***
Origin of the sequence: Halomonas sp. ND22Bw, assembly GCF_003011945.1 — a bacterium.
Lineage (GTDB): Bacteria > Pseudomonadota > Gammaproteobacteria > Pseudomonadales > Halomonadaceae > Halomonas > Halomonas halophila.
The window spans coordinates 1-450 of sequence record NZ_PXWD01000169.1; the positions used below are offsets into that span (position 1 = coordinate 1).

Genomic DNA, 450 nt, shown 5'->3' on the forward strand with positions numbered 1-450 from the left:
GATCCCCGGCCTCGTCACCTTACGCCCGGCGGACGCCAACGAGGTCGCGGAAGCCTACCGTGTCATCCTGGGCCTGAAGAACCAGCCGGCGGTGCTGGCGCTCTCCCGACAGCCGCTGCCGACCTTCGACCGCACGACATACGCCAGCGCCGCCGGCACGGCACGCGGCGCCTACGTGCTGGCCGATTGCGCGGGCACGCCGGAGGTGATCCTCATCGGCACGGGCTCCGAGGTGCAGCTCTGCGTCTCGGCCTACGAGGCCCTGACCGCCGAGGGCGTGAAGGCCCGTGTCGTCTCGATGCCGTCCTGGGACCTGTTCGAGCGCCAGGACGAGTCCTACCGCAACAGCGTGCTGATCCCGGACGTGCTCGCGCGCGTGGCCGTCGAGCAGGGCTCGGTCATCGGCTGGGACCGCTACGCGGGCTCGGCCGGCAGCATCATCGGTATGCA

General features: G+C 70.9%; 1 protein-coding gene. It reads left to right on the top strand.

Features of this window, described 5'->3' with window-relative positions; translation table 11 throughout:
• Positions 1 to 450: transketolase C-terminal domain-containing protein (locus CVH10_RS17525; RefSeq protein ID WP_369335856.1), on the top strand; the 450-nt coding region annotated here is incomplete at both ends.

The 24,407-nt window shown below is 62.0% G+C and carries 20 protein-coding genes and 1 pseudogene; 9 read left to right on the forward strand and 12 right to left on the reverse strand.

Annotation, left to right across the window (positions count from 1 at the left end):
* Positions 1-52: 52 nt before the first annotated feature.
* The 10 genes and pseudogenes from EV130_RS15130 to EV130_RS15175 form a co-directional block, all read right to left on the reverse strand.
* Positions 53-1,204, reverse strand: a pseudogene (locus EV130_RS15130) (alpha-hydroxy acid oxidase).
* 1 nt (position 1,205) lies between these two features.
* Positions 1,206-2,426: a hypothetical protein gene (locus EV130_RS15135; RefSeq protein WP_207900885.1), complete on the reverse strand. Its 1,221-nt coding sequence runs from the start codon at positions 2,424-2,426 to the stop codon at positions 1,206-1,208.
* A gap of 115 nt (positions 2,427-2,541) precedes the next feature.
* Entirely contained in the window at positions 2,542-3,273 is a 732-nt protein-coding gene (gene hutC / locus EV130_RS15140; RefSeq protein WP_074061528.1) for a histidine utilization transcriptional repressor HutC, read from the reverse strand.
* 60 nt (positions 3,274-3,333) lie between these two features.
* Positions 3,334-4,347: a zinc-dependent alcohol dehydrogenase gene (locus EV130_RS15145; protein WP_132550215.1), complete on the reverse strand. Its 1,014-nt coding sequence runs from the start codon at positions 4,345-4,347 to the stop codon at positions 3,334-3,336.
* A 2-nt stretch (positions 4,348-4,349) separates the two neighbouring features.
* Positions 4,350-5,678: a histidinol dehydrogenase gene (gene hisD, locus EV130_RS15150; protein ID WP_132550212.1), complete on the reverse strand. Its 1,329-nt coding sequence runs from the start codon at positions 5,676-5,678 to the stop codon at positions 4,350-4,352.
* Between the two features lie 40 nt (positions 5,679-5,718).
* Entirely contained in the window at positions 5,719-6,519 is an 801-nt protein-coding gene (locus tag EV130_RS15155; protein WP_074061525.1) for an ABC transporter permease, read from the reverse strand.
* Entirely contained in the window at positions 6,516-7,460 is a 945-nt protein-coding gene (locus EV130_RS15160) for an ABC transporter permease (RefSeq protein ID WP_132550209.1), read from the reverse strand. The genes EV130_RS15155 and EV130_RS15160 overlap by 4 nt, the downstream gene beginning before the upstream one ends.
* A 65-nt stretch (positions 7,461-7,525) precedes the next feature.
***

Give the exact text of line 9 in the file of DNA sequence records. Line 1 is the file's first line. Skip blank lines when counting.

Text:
The 24,407-nt window shown below is 62.0% G+C and carries 20 protein-coding genes and 1 pseudogene; 9 read left to right on the forward strand and 12 right to left on the reverse strand.